There are moments, events, seasons in life which guarantee we will never be the same again. Tragedies, awakenings, epiphanies that change everything. What we held to, put our faith in, who we loved are lost. Our rhythm and sense of normal is disrupted. We long to go back, make everything; ‘as it was,’ hold on to that which seemed solid, lasting but it sifts through our hands like sand. Our desire to return is admirable but futile.The way back has been closed off to us forever.

Finding a new normal takes patience with ourselves. We must grieve not only the loss but the difficult path of newness. Even in these darkest of times there is a light in the distance, a rhythm faintly beating, a new normal waiting to be discovered.

blessings,
@BrianLoging
thewannabesaint.com

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About Time

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On Sunday I was working outside, trimming Lemon grass. It can be tricky working with this plant because of the thin, long leaves which can cause a nasty cut if a person is careless. Unfortunately, I wasn’t as vigilant as needed and received a gash in my pinky finger. Small cuts might not bleed much but they can be quite painful.  It didn’t take long to forget about the mishap but ever since, each time I apply soap or antibacterial gel, I’m reminded the cut hasn’t completely healed. It’ll take a few more days before the wound is closed and no longer a painful reminder of my carelessness.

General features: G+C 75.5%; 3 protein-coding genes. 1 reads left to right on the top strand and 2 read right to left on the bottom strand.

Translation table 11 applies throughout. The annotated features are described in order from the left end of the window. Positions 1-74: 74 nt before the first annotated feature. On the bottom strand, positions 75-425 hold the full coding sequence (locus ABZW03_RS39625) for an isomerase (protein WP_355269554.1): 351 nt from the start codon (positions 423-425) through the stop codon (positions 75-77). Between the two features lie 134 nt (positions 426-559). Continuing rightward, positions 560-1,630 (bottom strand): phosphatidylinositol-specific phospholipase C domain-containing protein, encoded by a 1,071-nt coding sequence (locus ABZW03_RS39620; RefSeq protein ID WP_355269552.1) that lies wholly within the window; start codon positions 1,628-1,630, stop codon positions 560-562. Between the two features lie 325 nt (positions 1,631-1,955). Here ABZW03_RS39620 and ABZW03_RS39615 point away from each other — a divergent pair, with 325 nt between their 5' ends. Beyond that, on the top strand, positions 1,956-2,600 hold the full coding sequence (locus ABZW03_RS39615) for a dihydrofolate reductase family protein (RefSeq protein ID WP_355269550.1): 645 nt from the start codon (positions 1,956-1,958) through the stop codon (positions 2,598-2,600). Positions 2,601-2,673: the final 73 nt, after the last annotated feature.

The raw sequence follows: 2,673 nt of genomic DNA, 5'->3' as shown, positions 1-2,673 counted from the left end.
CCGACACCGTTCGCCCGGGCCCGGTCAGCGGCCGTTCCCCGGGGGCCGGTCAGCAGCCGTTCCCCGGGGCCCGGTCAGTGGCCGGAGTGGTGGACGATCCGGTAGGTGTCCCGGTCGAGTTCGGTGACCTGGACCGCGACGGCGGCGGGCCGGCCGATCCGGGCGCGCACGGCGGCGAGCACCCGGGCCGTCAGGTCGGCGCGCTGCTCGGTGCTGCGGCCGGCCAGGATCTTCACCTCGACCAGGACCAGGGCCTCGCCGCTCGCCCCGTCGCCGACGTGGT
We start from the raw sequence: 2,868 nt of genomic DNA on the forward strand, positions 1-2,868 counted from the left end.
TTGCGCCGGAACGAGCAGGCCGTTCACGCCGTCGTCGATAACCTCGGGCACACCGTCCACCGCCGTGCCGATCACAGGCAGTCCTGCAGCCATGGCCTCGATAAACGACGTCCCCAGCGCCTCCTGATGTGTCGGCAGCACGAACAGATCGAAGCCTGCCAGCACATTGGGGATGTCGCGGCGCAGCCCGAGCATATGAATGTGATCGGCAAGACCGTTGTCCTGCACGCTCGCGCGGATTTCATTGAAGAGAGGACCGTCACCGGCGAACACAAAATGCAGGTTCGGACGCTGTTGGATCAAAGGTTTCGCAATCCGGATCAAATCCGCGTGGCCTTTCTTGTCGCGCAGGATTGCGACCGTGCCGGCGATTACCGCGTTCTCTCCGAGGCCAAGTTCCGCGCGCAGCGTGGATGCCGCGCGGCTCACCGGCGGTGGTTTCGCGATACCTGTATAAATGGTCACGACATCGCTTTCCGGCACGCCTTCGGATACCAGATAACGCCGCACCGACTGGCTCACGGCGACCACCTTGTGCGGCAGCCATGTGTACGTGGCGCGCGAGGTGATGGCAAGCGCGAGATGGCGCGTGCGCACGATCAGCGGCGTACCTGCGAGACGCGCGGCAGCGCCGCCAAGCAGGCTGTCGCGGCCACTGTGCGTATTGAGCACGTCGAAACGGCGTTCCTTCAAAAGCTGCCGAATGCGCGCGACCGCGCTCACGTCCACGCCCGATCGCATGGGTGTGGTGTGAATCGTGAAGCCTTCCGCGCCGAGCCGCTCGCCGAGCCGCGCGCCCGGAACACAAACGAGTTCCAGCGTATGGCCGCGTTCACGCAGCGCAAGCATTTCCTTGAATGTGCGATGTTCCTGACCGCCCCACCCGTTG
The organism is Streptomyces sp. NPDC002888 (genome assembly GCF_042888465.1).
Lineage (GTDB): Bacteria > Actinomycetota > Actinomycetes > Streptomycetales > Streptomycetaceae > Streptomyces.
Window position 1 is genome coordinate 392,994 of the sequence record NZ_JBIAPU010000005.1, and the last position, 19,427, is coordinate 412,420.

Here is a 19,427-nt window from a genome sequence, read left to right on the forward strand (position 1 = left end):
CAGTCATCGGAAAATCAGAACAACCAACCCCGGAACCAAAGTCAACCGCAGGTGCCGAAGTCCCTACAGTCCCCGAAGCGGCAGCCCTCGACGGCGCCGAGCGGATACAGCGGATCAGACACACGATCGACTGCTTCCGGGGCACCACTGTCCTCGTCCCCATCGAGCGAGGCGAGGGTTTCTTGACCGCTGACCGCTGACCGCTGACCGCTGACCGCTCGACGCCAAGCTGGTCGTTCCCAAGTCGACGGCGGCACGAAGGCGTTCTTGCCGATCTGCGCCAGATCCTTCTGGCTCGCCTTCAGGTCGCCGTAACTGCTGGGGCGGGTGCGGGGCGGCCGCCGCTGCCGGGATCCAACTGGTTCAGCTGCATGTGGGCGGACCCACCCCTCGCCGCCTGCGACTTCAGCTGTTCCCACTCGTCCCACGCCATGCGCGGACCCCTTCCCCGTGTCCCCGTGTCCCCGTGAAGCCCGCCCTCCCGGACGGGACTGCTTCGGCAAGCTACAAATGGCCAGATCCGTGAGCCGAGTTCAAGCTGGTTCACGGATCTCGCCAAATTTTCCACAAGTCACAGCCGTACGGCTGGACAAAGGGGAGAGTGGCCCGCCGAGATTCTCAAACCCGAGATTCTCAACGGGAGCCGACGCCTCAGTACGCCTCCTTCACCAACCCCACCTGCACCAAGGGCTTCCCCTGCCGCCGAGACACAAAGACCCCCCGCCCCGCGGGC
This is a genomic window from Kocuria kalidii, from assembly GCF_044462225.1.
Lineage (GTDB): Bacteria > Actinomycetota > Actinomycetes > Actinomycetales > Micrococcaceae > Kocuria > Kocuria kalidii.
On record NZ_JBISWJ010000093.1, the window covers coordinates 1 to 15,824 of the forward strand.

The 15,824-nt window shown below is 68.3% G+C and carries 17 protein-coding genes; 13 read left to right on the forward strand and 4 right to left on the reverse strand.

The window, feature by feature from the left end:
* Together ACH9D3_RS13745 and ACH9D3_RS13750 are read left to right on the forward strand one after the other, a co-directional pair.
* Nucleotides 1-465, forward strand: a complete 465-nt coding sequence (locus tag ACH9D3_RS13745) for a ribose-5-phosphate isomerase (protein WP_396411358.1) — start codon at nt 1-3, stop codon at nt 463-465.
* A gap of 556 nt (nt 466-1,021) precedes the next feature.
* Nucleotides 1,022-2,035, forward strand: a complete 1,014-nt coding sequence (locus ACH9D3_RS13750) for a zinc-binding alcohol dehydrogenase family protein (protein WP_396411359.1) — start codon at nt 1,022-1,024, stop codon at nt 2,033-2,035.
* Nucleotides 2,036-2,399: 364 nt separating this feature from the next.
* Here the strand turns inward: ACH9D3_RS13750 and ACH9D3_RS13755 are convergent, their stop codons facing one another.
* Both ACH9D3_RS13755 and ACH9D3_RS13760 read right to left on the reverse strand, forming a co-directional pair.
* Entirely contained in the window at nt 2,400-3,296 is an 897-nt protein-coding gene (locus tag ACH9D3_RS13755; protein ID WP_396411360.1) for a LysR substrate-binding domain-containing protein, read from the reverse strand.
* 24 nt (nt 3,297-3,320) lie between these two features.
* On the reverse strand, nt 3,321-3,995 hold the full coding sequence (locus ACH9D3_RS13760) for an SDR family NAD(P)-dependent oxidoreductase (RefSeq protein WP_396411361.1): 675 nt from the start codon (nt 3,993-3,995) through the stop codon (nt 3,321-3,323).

Life’s journey is filled with difficult and hurtful places, events, and seasons. Our recovery from these take time and often we encounter reminders of these painful moments which cause the agony to resurface. Our reliving of these can be disappointing and a cause for despair. We think; “Shouldn’t this wound be healed? Why is there still suffering? Will I ever be fully well, whole again?” In these times it’s important to be patient. Recovery moves at a different pace for everyone. You can’t rush restoration and redemption. “Progress, no matter how slow, is still forward.”Plato

blessings,
@BrianLoging (Twitter)
thewannabesaint.com